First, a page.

Heart failure means that the heart has trouble pumping enough blood to supply muscles and organs with oxygen. The first signs of heart failure are shortness of breath, fatigue and swollen ankles. Heart failure is a life-threatening condition, but early diagnosis can help a person manage it, prolong their life and improve their outlook. Recognizing the early signs of heart failure can help a person get needed treatment.
In the early stages of heart failure, symptoms occur when a person strains beyond their normal activity level. Doctors then classify the stage of the disease based on the severity of the symptoms and the amount of exertion required for them to manifest. For many people, the first symptom is shortness of breath, especially during light or moderate exertion.
This article details the early signs of heart failure and how to spot them. It also explains the causes, treatment, and when to contact a doctor.
Easy to remember early signs of heart failure
To memorize the signs, try memorizing the acronym FACES to look for the following early signs of heart failure:
F for fatigue: People with heart failure may feel tired even with enough rest or lose energy quickly.
A for limited activities: Heart failure can make some activities difficult or impossible. For example, a person may find it very difficult to climb stairs or feel exhausted while taking a walk.
C for chest congestion: A person may develop chest congestion or a chronic cough.
E for edema or swelling of the ankles: When the heart is not working well, fluid can build up in the extremities.
S for shortness of breath: This is the most common symptom of heart failure. In the early stages, a person may be short of breath only during certain activities. For example, a person may experience shortness of breath when walking longer than usual.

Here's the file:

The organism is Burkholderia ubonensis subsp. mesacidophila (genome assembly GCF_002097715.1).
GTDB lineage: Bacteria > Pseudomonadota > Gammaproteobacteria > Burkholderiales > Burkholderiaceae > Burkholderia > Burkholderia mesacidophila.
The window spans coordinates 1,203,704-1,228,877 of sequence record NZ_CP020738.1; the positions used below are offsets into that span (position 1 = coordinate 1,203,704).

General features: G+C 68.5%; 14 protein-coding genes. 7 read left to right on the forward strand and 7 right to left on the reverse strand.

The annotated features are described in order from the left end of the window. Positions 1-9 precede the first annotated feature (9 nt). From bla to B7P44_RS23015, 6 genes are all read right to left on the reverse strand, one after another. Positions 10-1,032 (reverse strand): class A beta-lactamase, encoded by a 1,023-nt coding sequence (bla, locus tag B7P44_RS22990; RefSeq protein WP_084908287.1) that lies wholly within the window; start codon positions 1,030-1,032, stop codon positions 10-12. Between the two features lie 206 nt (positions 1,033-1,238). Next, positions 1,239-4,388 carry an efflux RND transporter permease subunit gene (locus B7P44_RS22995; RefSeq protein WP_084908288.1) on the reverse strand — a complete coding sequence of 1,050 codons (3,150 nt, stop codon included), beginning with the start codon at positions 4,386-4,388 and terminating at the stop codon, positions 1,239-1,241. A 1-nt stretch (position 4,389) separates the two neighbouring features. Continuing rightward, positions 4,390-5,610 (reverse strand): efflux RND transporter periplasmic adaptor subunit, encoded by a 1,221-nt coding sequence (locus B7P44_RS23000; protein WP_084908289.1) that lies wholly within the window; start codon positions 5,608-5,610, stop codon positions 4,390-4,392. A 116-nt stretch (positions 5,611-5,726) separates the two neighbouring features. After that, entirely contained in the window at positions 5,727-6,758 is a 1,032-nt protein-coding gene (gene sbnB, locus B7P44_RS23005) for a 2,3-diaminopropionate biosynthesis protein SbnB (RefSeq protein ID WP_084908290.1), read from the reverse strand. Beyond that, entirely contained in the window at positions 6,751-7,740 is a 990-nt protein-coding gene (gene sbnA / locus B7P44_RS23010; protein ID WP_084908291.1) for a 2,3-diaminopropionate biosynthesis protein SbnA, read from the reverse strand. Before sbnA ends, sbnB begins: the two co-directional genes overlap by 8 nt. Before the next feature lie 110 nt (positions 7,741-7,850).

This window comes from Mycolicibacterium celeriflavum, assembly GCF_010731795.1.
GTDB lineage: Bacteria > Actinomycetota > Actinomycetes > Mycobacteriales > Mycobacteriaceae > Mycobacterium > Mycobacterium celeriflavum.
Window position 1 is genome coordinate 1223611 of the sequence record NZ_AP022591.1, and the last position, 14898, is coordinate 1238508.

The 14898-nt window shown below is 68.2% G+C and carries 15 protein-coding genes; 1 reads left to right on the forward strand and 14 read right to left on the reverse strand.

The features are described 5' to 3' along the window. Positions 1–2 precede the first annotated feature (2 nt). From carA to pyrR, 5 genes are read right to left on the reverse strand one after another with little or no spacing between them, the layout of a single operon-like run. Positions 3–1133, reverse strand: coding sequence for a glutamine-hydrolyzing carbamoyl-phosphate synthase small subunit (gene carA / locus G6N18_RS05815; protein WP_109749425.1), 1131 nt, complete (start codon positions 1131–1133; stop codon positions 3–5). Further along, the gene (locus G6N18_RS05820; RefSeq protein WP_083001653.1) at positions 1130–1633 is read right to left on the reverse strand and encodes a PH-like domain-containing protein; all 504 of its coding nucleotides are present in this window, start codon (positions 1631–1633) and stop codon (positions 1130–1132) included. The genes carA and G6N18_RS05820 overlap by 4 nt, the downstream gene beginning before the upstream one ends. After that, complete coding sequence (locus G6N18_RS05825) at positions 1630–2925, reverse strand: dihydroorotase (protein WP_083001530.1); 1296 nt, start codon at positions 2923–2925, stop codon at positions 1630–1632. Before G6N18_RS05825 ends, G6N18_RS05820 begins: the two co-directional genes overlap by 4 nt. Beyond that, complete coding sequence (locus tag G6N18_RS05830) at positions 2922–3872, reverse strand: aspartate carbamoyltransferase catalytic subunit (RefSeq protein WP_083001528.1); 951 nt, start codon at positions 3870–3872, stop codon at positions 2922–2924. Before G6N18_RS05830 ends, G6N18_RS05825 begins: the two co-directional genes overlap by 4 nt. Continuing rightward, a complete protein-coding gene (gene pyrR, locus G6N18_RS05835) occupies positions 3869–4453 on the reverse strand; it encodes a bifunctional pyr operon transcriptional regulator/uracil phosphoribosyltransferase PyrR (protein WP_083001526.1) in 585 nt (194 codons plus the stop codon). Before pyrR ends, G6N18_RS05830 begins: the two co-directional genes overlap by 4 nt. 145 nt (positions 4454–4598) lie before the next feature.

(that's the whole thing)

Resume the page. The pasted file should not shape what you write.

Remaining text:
Other common symptoms are:
waking up having trouble breathing at night, but noticing that the symptoms get better after sitting up
difficulty breathing when lying down
a chronic cough
All of these symptoms are common and do not necessarily mean that a person has heart failure. It is important that a person sees a medical professional for further advice.
Less common signs of heart failure
As heart disease progresses, symptoms may get worse. A person may be short of breath even if they are not exerting themselves. She may also develop other symptoms. These symptoms are still quite common, but they are less likely to occur in the early stages of heart failure:
unintentional weight gain
loss of appetite or feeling full faster after eating
coughing up white or pink mucus
cough while lying down
When to contact a doctor
It’s easy to be scared when someone has symptoms of heart failure. But treatment can help, and early treatment is best. A person should contact a doctor if they have symptoms of heart failure, such as:
People with risk factors for heart disease, such as diabetes, high blood pressure, a history of smoking, or obesity, should see a doctor regularly to make sure they have the risk factors under their best control. This will also allow the doctor to quickly detect complications such as heart failure.